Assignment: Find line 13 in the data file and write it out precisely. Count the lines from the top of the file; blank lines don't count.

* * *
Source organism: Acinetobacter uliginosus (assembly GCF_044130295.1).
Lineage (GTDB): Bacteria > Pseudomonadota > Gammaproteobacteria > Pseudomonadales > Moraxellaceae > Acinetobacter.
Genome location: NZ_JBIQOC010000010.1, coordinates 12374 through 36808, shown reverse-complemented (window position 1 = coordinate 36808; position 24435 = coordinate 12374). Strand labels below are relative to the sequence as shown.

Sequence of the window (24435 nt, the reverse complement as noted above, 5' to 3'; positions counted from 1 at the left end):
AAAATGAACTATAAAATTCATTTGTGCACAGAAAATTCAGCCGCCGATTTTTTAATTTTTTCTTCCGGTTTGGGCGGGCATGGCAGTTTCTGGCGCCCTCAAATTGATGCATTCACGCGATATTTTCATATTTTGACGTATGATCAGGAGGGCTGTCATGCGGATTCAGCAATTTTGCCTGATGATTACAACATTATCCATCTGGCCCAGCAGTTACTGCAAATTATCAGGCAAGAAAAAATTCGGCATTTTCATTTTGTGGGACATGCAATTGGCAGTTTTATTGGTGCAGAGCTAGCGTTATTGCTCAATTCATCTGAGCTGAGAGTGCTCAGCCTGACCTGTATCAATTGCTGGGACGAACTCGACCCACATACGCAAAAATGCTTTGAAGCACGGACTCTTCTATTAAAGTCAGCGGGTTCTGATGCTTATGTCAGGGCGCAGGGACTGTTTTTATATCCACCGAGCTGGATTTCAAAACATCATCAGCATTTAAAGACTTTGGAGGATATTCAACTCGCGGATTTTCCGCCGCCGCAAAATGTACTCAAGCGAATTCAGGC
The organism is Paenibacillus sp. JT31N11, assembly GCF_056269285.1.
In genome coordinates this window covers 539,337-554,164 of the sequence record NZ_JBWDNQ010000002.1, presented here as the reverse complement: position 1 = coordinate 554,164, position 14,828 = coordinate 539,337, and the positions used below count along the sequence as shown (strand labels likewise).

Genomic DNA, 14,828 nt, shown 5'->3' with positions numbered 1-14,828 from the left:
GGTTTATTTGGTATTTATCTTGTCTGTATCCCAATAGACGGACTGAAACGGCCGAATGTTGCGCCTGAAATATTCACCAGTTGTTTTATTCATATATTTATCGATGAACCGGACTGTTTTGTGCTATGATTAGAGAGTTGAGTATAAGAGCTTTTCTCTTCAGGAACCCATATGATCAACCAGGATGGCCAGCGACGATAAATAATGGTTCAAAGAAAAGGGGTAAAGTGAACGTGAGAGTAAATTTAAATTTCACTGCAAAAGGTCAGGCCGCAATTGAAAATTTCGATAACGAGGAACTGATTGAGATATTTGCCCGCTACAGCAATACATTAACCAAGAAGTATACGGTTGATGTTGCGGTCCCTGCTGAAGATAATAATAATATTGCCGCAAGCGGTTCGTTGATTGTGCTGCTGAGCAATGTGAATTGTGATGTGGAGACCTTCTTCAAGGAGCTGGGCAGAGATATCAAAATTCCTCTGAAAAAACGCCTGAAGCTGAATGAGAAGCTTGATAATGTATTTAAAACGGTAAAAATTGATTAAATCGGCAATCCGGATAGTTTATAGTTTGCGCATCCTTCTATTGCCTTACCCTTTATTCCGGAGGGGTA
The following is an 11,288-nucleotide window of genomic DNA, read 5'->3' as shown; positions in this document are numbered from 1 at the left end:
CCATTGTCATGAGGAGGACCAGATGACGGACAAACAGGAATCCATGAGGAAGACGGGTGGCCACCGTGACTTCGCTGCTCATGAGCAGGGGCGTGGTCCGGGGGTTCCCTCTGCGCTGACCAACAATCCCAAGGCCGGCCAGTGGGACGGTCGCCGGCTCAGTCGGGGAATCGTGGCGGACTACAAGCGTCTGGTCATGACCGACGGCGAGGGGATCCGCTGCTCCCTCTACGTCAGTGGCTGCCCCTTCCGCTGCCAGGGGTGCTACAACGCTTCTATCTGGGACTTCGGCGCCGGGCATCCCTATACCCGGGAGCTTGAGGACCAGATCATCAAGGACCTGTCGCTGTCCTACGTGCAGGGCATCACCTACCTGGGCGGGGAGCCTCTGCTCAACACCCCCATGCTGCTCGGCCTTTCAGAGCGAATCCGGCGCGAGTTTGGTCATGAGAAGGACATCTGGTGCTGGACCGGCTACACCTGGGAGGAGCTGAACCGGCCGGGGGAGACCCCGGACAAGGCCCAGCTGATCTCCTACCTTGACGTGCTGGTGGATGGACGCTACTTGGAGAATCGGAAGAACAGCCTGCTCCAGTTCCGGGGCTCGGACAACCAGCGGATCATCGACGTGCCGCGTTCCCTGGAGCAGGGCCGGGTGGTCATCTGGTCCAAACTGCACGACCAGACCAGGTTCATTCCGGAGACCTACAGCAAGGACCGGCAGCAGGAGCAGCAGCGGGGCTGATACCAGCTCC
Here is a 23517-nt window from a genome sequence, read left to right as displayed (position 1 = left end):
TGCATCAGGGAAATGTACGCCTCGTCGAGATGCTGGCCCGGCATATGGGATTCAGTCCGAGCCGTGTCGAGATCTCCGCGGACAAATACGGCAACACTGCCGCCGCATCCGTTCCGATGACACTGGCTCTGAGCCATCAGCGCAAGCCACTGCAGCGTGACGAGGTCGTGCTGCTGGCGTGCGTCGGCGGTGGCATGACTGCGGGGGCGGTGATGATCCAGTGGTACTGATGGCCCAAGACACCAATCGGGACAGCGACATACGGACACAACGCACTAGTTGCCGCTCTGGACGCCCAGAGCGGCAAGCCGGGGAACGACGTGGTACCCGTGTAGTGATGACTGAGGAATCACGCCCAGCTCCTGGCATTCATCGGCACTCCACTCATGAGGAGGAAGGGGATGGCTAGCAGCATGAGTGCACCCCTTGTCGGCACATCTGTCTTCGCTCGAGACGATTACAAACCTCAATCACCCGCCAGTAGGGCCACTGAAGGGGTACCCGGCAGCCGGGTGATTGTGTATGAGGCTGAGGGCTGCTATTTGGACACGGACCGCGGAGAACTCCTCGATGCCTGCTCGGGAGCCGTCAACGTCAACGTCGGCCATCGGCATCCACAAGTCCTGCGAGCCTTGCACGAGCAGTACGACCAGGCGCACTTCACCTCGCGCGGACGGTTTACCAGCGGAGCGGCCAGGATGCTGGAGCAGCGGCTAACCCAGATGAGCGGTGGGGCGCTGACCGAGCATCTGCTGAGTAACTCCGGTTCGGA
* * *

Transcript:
TGCATCAGGGAAATGTACGCCTCGTCGAGATGCTGGCCCGGCATATGGGATTCAGTCCGAGCCGTGTCGAGATCTCCGCGGACAAATACGGCAACACTGCCGCCGCATCCGTTCCGATGACACTGGCTCTGAGCCATCAGCGCAAGCCACTGCAGCGTGACGAGGTCGTGCTGCTGGCGTGCGTCGGCGGTGGCATGACTGCGGGGGCGGTGATGATCCAGTGGTACTGATGGCCCAAGACACCAATCGGGACAGCGACATACGGACACAACGCACTAGTTGCCGCTCTGGACGCCCAGAGCGGCAAGCCGGGGAACGACGTGGTACCCGTGTAGTGATGACTGAGGAATCACGCCCAGCTCCTGGCATTCATCGGCACTCCACTCATGAGGAGGAAGGGGATGGCTAGCAGCATGAGTGCACCCCTTGTCGGCACATCTGTCTTCGCTCGAGACGATTACAAACCTCAATCACCCGCCAGTAGGGCCACTGAAGGGGTACCCGGCAGCCGGGTGATTGTGTATGAGGCTGAGGGCTGCTATTTGGACACGGACCGCGGAGAACTCCTCGATGCCTGCTCGGGAGCCGTCAACGTCAACGTCGGCCATCGGCATCCACAAGTCCTGCGAGCCTTGCACGAGCAGTACGACCAGGCGCACTTCACCTCGCGCGGACGGTTTACCAGCGGAGCGGCCAGGATGCTGGAGCAGCGGCTAACCCAGATGAGCGGTGGGGCGCTGACCGAGCATCTGCTGAGTAACTCCGGTTCGGA